Writer and historian Daniel Gray leads the final stage of our ReimagiNation tour of Scotland’s New Towns. He’s been speaking to Livingston locals at various locations and events, finding out about life in the area. Below, he shares sights and stories from a day spent exploring the town by bus and speaking to fellow travellers. Our thanks to First Bus. A final reflection from Daniel will be published next week.
A route is called a ‘corridor’ and no, bus drivers are not trained to wave as they pass one another. Theirs is a natural solidarity.
I am being given a tour of First Bus’s Livingston Depot. Bus services here, I learn, share a problem with those across the land: perception. It is almost impossible to lure the car user back to double-decker transport. Bus travel is seen as an eccentricity, or something done in youth or old age, or a sign, even, of failure.
All of that feels alien to me – I happily use buses often, and to a writer they are mobile dialogue factories. As part of my residency here, First Bus kindly set me free to roam Livingston with them for a day. Instead of earwigging, I will talk to passengers about their journeys, about their town.
The number 28 trundles through Knightsridge and Ladywell. Most who board waft garments and roll their eyes about the heat they’ve just left behind; ‘it’s too hot for me, this’ and ‘it’s awfy close, don’t you think son?’ Though this bus runs on to Edinburgh, each passenger asks simply to be dropped at ‘The Centre, please driver.’
On the 28 until Mid Calder, then on the 22, the 803 and the X27, I meet many contented souls. As with my day at Livingston’s railway stations, I document some of their words in a Twitter feed. The very first person I speak with, a retired lady in her 80s, grew up around another one-time living experiment – New Lanark. ‘We played around the noise of the mill,’ she remembers, ‘but I like the peace of Livingston now I’m old.’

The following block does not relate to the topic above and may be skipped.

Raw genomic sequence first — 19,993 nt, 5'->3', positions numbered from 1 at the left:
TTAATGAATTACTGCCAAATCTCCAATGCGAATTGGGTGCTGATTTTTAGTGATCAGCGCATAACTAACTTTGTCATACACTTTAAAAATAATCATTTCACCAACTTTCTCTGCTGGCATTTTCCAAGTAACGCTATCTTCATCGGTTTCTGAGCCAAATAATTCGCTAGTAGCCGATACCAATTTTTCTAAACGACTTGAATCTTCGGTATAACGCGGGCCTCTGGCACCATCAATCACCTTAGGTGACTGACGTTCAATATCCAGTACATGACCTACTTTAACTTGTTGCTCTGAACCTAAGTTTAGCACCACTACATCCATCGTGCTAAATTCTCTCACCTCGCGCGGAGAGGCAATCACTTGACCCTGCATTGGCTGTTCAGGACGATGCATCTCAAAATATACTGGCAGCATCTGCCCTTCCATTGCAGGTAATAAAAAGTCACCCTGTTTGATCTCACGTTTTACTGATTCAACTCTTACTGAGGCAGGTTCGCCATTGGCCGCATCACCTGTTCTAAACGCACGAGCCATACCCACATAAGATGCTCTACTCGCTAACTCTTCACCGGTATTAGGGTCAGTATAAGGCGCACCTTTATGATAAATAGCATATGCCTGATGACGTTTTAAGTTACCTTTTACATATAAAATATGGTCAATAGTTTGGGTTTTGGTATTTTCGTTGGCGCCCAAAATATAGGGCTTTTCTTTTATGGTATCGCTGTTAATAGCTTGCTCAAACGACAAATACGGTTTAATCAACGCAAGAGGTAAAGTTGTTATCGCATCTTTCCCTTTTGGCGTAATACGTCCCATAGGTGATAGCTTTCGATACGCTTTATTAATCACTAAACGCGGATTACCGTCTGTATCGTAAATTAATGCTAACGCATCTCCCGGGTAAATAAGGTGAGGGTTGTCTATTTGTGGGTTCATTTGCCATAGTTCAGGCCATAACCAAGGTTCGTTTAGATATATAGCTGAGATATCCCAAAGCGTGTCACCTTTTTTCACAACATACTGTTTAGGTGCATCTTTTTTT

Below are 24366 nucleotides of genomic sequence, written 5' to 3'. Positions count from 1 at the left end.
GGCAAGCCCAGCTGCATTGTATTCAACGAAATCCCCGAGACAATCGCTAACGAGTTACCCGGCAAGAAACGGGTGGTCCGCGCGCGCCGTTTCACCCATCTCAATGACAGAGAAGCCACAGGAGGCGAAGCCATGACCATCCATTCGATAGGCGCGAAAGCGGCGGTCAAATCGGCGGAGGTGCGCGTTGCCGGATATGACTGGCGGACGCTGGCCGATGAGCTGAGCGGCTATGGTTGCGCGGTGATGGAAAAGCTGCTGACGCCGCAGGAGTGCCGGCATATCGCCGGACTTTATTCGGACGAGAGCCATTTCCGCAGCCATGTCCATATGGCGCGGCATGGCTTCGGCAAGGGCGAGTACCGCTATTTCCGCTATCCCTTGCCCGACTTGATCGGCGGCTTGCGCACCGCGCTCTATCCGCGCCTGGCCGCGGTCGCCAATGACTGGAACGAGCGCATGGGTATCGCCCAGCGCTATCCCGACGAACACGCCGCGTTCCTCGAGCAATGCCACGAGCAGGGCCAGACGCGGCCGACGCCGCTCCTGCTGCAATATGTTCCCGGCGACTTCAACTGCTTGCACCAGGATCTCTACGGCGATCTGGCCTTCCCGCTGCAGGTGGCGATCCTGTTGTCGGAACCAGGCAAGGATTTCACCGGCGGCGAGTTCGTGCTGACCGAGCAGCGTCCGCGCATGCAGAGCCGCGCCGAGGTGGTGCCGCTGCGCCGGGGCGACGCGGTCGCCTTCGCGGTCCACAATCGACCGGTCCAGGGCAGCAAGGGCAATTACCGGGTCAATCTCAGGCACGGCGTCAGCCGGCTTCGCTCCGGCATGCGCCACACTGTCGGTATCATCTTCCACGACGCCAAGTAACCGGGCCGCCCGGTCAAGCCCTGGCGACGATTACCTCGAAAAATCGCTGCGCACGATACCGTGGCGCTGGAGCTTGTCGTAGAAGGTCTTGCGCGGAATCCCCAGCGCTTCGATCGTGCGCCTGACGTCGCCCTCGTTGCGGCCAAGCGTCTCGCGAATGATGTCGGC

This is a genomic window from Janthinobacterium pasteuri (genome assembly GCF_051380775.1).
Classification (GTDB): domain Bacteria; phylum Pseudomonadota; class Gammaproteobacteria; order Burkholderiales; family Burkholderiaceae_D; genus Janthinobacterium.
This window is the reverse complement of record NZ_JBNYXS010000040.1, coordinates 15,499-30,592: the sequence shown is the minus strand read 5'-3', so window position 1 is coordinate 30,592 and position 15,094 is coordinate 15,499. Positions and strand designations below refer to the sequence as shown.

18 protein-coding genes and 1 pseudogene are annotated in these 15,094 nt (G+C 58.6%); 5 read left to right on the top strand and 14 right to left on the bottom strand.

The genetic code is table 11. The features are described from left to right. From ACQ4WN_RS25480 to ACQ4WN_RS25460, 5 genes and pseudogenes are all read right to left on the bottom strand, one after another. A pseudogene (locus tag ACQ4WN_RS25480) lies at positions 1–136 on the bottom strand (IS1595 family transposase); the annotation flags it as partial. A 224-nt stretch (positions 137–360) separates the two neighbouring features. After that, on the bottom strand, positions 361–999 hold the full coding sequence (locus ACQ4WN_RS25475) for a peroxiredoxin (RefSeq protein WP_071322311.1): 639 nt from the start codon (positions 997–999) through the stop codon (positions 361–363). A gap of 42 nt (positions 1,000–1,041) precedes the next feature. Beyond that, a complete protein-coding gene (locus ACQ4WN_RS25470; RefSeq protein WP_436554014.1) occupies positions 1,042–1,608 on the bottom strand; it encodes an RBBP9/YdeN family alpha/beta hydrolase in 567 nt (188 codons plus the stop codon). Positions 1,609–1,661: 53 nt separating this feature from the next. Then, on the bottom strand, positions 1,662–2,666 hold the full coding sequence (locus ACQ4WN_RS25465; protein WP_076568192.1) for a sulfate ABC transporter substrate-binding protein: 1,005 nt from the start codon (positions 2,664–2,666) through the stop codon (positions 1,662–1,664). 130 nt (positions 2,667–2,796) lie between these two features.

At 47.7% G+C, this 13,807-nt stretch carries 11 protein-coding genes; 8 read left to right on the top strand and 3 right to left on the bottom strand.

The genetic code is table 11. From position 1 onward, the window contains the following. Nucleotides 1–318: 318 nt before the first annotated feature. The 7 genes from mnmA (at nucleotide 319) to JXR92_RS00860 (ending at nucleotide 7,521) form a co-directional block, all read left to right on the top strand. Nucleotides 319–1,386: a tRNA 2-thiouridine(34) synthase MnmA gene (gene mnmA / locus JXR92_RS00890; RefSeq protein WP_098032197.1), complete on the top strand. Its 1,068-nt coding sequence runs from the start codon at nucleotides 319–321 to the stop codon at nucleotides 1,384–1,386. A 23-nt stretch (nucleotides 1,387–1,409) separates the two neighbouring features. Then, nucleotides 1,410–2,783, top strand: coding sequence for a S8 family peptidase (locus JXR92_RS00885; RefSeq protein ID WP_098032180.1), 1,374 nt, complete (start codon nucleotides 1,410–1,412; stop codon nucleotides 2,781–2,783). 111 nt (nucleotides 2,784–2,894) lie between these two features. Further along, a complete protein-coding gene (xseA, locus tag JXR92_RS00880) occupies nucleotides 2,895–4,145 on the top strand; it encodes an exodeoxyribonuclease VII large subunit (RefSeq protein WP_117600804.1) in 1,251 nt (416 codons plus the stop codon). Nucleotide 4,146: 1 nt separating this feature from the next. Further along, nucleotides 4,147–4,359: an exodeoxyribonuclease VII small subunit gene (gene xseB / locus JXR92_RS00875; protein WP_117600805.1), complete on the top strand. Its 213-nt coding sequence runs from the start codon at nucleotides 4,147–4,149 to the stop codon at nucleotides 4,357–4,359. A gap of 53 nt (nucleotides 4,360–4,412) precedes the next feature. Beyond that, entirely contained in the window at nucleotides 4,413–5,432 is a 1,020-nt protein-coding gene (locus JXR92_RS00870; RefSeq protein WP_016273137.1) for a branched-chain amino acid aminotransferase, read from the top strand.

‘I love this town,’ says another woman, who has moved to Livingston from Edinburgh, ‘it’s got everything we need’. ‘Except a B&Q’ adds her husband. ‘You can eat food from across the world, but you can’t buy sandpaper.’
‘Edinburgh folk think it’s a concrete jungle,’ says one man, ‘but they’re wrong; the green outgrew the concrete a long time ago.’
The way buses trickle off main roads and drip among houses and shops frustrates many. Yet such wriggling routes help point eyes towards the unheralded and the unseen; that goes for a tourist city as it does a New Town.
As such, when I spot the ghost streets of Deans South, I alight. Most of these one-hundred or so houses – where people once laughed, loved, opened their Christmas presents, argued, marked their changing heights on the door frames – are abandoned and boarded up. Santa visits no more. It was decided that these homes were defective. They had been among the first inhabited dwellings in Livingston. Imagine the hope.
A small number of occupants remain, guerrillas still fighting a civil war. They refused the money offered for their properties. ‘Livingston’s Hidden Shame’ and ‘A Fair Deal For Deans South Home Owners’ reads their protest graffiti.
The seesaw no longer bounces, and the swings have been removed. In this part of town, utopia closed early.
ReimagiNation at the Book Festival
Take part in debates inspired by our New Towns tour, and celebrate the stories we've heard at a special showcase event hosted by Daniel Gray.Learn more
Share this Post